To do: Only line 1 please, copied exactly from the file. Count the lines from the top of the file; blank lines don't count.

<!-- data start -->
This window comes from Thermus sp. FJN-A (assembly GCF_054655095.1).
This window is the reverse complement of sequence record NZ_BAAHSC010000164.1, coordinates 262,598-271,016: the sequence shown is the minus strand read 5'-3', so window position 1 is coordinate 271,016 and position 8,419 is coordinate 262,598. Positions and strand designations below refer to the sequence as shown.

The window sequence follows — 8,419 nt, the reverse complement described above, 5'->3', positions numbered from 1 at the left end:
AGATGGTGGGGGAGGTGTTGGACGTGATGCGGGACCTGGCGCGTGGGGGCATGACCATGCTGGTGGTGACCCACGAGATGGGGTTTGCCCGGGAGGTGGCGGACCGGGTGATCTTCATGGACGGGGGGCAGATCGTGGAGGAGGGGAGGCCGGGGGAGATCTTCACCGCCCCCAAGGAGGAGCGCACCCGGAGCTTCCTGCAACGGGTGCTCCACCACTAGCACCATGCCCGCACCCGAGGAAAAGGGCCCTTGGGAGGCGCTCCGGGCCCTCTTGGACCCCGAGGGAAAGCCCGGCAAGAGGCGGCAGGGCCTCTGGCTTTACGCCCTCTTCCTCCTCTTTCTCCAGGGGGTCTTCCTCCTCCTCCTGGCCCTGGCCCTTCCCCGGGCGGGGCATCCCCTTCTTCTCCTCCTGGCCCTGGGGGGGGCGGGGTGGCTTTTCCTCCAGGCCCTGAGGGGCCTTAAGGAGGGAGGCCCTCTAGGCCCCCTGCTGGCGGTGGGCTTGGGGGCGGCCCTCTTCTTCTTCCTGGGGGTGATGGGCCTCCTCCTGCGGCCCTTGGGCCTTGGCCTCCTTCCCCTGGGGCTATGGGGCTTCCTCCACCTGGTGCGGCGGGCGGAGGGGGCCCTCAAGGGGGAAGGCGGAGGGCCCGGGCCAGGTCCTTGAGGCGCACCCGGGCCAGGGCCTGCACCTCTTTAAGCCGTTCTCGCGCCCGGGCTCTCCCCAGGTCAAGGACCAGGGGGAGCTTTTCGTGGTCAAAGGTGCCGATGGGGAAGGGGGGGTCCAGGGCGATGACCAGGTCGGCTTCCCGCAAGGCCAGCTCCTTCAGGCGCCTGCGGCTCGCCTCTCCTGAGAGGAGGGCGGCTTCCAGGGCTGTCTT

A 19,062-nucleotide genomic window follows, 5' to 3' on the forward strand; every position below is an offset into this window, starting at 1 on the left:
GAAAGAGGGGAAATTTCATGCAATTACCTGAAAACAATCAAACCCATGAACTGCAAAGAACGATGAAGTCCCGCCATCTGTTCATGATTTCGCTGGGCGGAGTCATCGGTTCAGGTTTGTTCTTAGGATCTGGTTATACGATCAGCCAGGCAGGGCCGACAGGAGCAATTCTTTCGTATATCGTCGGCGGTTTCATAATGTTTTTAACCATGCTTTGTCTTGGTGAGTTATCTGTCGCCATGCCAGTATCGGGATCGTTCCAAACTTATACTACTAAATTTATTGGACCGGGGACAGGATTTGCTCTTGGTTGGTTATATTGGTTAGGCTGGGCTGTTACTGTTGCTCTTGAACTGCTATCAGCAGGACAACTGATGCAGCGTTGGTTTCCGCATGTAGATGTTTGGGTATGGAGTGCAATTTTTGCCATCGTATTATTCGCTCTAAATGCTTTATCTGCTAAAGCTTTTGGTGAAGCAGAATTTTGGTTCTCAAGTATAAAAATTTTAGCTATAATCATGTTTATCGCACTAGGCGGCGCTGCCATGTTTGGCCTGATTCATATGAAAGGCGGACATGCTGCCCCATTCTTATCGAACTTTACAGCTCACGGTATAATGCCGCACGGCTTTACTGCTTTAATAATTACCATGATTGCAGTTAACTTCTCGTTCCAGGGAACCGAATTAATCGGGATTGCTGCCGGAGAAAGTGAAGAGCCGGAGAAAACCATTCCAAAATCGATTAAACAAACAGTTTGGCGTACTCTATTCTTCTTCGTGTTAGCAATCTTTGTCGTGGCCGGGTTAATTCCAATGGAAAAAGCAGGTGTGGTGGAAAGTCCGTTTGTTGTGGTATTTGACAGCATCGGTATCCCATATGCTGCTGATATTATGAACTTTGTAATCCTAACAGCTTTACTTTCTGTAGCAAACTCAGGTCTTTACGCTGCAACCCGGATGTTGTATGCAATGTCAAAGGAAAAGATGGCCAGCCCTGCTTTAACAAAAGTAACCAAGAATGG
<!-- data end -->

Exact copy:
This window comes from Thermus sp. FJN-A (assembly GCF_054655095.1).